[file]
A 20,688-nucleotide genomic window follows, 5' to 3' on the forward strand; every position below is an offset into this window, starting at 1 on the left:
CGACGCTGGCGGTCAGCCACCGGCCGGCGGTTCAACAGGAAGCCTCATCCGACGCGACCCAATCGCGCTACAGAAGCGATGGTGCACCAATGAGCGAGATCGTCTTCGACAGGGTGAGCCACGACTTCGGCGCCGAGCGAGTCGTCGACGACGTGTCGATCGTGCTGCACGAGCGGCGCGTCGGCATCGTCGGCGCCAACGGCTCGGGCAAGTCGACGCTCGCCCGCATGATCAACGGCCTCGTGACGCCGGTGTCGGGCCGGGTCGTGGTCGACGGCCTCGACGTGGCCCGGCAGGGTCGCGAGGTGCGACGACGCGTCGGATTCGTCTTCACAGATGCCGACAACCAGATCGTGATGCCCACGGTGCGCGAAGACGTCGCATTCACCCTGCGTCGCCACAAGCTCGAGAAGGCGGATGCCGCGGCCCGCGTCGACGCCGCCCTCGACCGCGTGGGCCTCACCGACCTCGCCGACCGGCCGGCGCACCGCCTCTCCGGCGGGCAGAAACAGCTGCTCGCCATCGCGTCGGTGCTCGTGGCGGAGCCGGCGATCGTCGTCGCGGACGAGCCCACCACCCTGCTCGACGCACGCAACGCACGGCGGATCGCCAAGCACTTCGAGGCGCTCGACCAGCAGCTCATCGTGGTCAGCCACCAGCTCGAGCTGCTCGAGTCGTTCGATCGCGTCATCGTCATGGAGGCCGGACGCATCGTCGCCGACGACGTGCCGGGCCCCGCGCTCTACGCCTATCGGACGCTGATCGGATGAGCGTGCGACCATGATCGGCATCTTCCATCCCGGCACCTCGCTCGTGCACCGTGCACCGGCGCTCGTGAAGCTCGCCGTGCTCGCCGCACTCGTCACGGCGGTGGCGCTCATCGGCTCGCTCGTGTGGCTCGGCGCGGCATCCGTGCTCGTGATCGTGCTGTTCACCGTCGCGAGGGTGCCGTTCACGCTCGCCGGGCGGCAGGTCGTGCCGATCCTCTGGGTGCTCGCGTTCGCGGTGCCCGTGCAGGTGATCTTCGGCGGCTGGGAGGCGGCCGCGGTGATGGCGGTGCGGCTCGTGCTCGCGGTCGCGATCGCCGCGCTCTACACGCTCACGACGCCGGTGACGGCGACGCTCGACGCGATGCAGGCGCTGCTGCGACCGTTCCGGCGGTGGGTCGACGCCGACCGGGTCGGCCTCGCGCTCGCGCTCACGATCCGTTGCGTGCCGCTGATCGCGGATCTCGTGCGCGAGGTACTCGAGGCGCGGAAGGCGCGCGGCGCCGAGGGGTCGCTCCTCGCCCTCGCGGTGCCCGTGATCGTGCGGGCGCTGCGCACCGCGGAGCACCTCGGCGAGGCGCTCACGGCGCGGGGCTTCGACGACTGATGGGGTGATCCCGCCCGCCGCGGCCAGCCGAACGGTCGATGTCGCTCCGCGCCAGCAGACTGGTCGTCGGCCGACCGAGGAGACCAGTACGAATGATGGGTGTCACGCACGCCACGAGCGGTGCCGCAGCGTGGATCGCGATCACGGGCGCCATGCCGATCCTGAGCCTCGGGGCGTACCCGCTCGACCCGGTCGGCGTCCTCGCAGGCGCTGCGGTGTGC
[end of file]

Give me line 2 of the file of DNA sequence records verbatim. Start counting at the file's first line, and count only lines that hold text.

CGACGCTGGCGGTCAGCCACCGGCCGGCGGTTCAACAGGAAGCCTCATCCGACGCGACCCAATCGCGCTACAGAAGCGATGGTGCACCAATGAGCGAGATCGTCTTCGACAGGGTGAGCCACGACTTCGGCGCCGAGCGAGTCGTCGACGACGTGTCGATCGTGCTGCACGAGCGGCGCGTCGGCATCGTCGGCGCCAACGGCTCGGGCAAGTCGACGCTCGCCCGCATGATCAACGGCCTCGTGACGCCGGTGTCGGGCCGGGTCGTGGTCGACGGCCTCGACGTGGCCCGGCAGGGTCGCGAGGTGCGACGACGCGTCGGATTCGTCTTCACAGATGCCGACAACCAGATCGTGATGCCCACGGTGCGCGAAGACGTCGCATTCACCCTGCGTCGCCACAAGCTCGAGAAGGCGGATGCCGCGGCCCGCGTCGACGCCGCCCTCGACCGCGTGGGCCTCACCGACCTCGCCGACCGGCCGGCGCACCGCCTCTCCGGCGGGCAGAAACAGCTGCTCGCCATCGCGTCGGTGCTCGTGGCGGAGCCGGCGATCGTCGTCGCGGACGAGCCCACCACCCTGCTCGACGCACGCAACGCACGGCGGATCGCCAAGCACTTCGAGGCGCTCGACCAGCAGCTCATCGTGGTCAGCCACCAGCTCGAGCTGCTCGAGTCGTTCGATCGCGTCATCGTCATGGAGGCCGGACGCATCGTCGCCGACGACGTGCCGGGCCCCGCGCTCTACGCCTATCGGACGCTGATCGGATGAGCGTGCGACCATGATCGGCATCTTCCATCCCGGCACCTCGCTCGTGCACCGTGCACCGGCGCTCGTGAAGCTCGCCGTGCTCGCCGCACTCGTCACGGCGGTGGCGCTCATCGGCTCGCTCGTGTGGCTCGGCGCGGCATCCGTGCTCGTGATCGTGCTGTTCACCGTCGCGAGGGTGCCGTTCACGCTCGCCGGGCGGCAGGTCGTGCCGATCCTCTGGGTGCTCGCGTTCGCGGTGCCCGTGCAGGTGATCTTCGGCGGCTGGGAGGCGGCCGCGGTGATGGCGGTGCGGCTCGTGCTCGCGGTCGCGATCGCCGCGCTCTACACGCTCACGACGCCGGTGACGGCGACGCTCGACGCGATGCAGGCGCTGCTGCGACCGTTCCGGCGGTGGGTCGACGCCGACCGGGTCGGCCTCGCGCTCGCGCTCACGATCCGTTGCGTGCCGCTGATCGCGGATCTCGTGCGCGAGGTACTCGAGGCGCGGAAGGCGCGCGGCGCCGAGGGGTCGCTCCTCGCCCTCGCGGTGCCCGTGATCGTGCGGGCGCTGCGCACCGCGGAGCACCTCGGCGAGGCGCTCACGGCGCGGGGCTTCGACGACTGATGGGGTGATCCCGCCCGCCGCGGCCAGCCGAACGGTCGATGTCGCTCCGCGCCAGCAGACTGGTCGTCGGCCGACCGAGGAGACCAGTACGAATGATGGGTGTCACGCACGCCACGAGCGGTGCCGCAGCGTGGATCGCGATCACGGGCGCCATGCCGATCCTGAGCCTCGGGGCGTACCCGCTCGACCCGGTCGGCGTCCTCGCAGGCGCTGCGGTGTGC